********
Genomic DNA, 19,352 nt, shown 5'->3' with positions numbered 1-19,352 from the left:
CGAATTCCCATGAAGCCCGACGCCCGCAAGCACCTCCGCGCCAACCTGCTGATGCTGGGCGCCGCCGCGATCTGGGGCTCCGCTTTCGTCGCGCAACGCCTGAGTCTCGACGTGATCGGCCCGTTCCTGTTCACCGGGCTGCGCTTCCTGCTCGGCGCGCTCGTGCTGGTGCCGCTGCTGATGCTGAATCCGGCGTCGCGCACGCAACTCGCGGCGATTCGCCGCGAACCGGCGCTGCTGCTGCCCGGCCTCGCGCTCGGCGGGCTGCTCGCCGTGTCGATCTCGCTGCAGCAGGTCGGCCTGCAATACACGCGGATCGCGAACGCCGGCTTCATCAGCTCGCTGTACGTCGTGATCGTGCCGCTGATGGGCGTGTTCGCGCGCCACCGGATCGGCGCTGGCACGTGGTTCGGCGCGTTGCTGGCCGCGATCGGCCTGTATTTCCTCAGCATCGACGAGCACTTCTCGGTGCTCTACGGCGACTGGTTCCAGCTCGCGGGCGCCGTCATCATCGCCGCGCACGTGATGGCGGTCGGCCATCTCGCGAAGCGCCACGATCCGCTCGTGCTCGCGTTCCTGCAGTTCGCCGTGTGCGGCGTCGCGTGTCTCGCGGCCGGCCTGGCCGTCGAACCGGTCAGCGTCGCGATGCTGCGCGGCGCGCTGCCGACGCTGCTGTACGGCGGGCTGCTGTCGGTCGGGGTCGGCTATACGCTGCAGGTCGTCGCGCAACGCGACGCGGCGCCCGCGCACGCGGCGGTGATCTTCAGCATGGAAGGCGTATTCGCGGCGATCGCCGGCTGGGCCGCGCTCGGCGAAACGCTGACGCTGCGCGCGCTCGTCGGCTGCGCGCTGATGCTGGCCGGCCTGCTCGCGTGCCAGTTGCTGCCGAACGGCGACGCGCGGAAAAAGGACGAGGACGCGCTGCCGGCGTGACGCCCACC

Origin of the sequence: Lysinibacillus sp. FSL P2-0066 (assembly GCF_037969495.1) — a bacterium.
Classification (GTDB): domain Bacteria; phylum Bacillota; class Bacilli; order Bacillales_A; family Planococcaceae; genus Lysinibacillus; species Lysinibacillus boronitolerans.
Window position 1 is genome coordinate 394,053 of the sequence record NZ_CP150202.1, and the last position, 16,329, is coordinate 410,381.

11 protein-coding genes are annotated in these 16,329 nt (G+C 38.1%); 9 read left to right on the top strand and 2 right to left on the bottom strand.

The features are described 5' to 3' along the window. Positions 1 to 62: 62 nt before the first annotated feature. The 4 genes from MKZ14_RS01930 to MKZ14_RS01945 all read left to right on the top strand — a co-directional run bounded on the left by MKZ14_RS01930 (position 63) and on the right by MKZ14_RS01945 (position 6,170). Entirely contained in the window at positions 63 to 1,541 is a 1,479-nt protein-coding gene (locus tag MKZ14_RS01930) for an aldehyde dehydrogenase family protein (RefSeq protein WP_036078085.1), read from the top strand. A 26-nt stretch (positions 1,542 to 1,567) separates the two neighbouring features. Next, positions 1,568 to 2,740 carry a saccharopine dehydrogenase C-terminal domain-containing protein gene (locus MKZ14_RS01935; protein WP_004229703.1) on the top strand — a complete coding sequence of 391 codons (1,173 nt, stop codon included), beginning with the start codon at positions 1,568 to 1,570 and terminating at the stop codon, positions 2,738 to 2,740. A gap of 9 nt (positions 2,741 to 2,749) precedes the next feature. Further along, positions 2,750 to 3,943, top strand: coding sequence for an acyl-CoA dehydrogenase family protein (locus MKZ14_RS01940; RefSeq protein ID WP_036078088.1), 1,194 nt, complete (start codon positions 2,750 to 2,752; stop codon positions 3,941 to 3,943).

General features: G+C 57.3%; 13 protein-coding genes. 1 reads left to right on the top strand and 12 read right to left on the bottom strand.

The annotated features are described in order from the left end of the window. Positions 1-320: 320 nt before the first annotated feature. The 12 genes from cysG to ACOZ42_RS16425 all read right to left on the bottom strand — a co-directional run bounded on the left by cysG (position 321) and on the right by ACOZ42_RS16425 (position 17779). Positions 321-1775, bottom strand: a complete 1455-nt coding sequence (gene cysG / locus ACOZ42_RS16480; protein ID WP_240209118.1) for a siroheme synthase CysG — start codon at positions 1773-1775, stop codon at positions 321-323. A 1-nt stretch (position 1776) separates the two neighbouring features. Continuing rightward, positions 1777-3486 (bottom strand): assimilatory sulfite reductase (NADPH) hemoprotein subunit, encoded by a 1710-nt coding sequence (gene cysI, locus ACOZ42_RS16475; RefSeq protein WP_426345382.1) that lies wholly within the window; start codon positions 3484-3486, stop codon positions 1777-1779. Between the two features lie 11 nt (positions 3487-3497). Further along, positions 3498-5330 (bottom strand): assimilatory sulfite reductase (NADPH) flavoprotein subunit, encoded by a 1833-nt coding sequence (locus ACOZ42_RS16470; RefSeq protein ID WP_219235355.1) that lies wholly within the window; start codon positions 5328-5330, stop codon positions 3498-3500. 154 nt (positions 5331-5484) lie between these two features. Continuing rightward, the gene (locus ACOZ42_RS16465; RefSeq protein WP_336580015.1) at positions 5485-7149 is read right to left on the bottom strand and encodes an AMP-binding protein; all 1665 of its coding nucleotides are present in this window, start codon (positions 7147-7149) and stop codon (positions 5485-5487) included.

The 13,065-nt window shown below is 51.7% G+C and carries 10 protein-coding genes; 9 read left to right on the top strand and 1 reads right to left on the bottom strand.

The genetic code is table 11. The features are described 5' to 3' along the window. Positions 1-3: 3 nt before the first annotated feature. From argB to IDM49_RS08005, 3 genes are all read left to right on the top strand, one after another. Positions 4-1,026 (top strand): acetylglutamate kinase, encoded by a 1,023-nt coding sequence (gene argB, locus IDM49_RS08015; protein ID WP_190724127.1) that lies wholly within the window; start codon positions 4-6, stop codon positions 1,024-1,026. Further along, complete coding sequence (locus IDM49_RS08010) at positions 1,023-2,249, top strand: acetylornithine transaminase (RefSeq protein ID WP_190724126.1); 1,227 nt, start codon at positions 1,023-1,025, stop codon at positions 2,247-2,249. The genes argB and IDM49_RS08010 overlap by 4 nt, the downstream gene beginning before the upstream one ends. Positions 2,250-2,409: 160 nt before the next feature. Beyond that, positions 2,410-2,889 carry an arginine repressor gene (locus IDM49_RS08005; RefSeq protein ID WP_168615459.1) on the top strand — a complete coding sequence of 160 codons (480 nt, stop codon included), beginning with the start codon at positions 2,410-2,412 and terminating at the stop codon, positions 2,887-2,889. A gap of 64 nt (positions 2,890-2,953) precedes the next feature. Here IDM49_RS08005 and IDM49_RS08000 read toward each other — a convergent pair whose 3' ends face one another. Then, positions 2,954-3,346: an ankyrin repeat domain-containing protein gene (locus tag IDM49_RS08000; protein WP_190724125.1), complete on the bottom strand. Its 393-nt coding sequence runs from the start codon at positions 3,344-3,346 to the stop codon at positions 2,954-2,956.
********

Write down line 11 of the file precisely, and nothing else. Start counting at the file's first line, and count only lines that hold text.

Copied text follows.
The genetic code is table 11. The features are described 5' to 3' along the window. Positions 1-3: 3 nt before the first annotated feature. From argB to IDM49_RS08005, 3 genes are all read left to right on the top strand, one after another. Positions 4-1,026 (top strand): acetylglutamate kinase, encoded by a 1,023-nt coding sequence (gene argB, locus IDM49_RS08015; protein ID WP_190724127.1) that lies wholly within the window; start codon positions 4-6, stop codon positions 1,024-1,026. Further along, complete coding sequence (locus IDM49_RS08010) at positions 1,023-2,249, top strand: acetylornithine transaminase (RefSeq protein ID WP_190724126.1); 1,227 nt, start codon at positions 1,023-1,025, stop codon at positions 2,247-2,249. The genes argB and IDM49_RS08010 overlap by 4 nt, the downstream gene beginning before the upstream one ends. Positions 2,250-2,409: 160 nt before the next feature. Beyond that, positions 2,410-2,889 carry an arginine repressor gene (locus IDM49_RS08005; RefSeq protein ID WP_168615459.1) on the top strand — a complete coding sequence of 160 codons (480 nt, stop codon included), beginning with the start codon at positions 2,410-2,412 and terminating at the stop codon, positions 2,887-2,889. A gap of 64 nt (positions 2,890-2,953) precedes the next feature. Here IDM49_RS08005 and IDM49_RS08000 read toward each other — a convergent pair whose 3' ends face one another. Then, positions 2,954-3,346: an ankyrin repeat domain-containing protein gene (locus tag IDM49_RS08000; protein WP_190724125.1), complete on the bottom strand. Its 393-nt coding sequence runs from the start codon at positions 3,344-3,346 to the stop codon at positions 2,954-2,956.